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As PART O F the "complete reorganization" of the school, Mr. Gurdjieff told us that he was going to appoint a "director" who would supervise the students and their activities. He made it clear that this director would report regularly to him, and that he would still be fully informed concerning everything that took place at the Prieure. However, his personal time would be devoted almost entirely to his writing and he would spend a much larger proportion of his time in Paris.

The director turned out to be a certain Miss Madison, an English bachelor lady (as the children all called her) who had, up to that time, been mainly in charge of the flower gardens.  To most of us -- children, that is -- she had always been a slightly comical figure. She was tall, of uncertain age, a bony, angular shape topped off by a somewhat untidy nest of fading reddish hair. She had, up to that time, stalked about the flower gardens, usually carrying a trowel and decorated with strands of raffia, knotted to her belt and flowing in streams from her waist as she walked, She took to the directorship with zeal and relish.

Although Gurdjieff had told us that 'e were to accord Miss Madison every respect -- "as if she were myself" -- I at least wondered whether she quite deserved that respect; I also suspected that he would not be as fully informed as when he had personally supervised the work. In any case, Miss Madison became a highly important figure in our lives. She began by setting up a series of rules and regulations -- I have often  wondered whether she had not come from an English Army family -- which, ostensibly, were to simplify the work and, in general, to introduce efficiency into what she called the haphazard functioning of the school.

Since Mr. Gurdjieff was now absent at least half of each week, Miss Madison felt that I did not have enough to do simply taking care of the chickens and cleaning his room. Among other things, I was assigned to take care of our one horse and one donkey, and also to do a certain amount of work on the flower beds, under Miss Madison 's immediate, personal supervision. In addition to these specific chores, I was -- as was everyone else -- subject to a great many general ground-rules. No one was to leave the grounds without specific permission from Miss Madison; our rooms were to be inspected at regular intervals; in short, a general, military-style discipline was to be enforced.

A further change caused by the "reorganization'" of the school was the discontinuing of the nightly demonstrations of the dances or gymnastics. There were still classes in these gymnastics, but they only lasted for an hour or so during the afternoon, and it was on rare occasions, when Gurdjieff brought weekend guests to the Prieure, that we gave "demonstrations". Because of this, our evenings had been free all that summer, and many of us went to the town of Fontainebleau -- a walk of about two miles -- in the evenings. There was nothing much for children to do in town, except to go to an occasional movie or sometimes to a small country fair or carnival. This previously unsupervised -- in fact, unmentioned -- privilege was important to all of us. Up to that time, no one had bothered about what any of us did in our free time as long as we were present in the morning and ready to go to work.  Confronted with the order that we were to have what amounted to "passes" in order to go to town -- we were told that we would have to give a "good reason" for any excursion off the grounds of the school proper -- we rebelled. There was no common agreement to rebel or to disregard this particular rule. As individuals, no one obeyed it; no one ever asked for a "pass".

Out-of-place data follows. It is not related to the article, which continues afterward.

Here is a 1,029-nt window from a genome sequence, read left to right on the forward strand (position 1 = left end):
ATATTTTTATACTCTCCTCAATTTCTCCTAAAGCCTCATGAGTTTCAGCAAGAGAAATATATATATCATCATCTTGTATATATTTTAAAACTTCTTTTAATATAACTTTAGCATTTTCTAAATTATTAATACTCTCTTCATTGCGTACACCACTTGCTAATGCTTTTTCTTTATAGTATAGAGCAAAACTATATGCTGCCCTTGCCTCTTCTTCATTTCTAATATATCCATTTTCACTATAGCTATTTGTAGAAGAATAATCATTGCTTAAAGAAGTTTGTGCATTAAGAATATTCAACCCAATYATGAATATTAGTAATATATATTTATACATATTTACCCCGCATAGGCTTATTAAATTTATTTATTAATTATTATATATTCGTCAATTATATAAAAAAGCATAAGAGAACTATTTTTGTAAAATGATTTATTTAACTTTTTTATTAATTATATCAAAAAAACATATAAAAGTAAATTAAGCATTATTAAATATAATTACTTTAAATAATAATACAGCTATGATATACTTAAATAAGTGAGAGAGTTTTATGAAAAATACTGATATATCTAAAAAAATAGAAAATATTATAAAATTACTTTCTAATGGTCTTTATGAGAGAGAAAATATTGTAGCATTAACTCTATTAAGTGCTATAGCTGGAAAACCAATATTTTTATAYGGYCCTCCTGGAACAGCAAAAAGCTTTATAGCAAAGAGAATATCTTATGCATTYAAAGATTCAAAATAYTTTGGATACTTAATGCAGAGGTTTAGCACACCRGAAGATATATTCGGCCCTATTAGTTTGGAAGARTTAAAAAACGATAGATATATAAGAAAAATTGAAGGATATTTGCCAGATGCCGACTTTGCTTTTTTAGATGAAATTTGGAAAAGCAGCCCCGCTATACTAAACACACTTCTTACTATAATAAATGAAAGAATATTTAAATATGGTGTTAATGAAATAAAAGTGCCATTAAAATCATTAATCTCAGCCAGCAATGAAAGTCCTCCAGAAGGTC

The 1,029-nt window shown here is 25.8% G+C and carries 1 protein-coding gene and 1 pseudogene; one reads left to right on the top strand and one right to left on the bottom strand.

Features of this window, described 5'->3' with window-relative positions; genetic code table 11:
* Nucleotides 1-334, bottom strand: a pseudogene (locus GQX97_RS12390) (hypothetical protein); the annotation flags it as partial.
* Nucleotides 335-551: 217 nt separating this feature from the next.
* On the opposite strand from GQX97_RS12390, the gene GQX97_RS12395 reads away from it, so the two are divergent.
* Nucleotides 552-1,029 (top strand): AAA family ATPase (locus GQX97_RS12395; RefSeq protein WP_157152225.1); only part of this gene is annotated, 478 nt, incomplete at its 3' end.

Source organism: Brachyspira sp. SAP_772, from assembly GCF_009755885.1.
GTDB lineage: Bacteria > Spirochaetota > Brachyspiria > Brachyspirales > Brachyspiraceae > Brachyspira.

Not only did we not ask for permission to leave the grounds, but we went to town even when we had no reason or desire to go.  We did not, of course, leave by the front gate where the "passes" would have to be shown to whoever was on duty as concierge, we simply climbed the walls, going and coming. There was no immediate reaction from Miss Madison but we soon learned, although we could not imagine how it was possible, that she had an accurate record of each person's absence.  We learned of the existence of this record from Mr. Gurdjieff, when, on one of his returns to the Prieure after an absence of several days, he announced to all of us that Miss Madison had "a little black book" in which she had recorded all the "misdemeanors" of the students. He also told us that he was, for the time being, reserving his own opinion about our behavior, but reminded us that he had appointed Miss Madison as director and that we were supposed to obey her. While it seemed to be a technical victory for Miss Madison, it was also a hollow one; he had done nothing to help her enforce her discipline.

My first difficulty with Miss Madison arose because of the chickens. One afternoon, just after Gurdjieff had left for Paris, I learned from one of the other children -- I was cleaning his room at the time -- that my chickens, at least several of them, had found some way out of the chicken yard and were happily tearing up Miss Madison's flower gardens. When I arrived at the scene of the destruction, Miss Madison was furiously chasing chickens all over the garden and, together, we managed to get them all back into their pen. There had not been much damage done to the flowers, and I helped Miss Madison, on her orders, to repair such damage as there was.  She then told me that it was my fault that the chickens had escaped because I had not kept the fences in proper order; also that I would not be allowed to leave the grounds of the Institute for a week. She added that if she found another chicken in the gardens, she would, personally, kill it.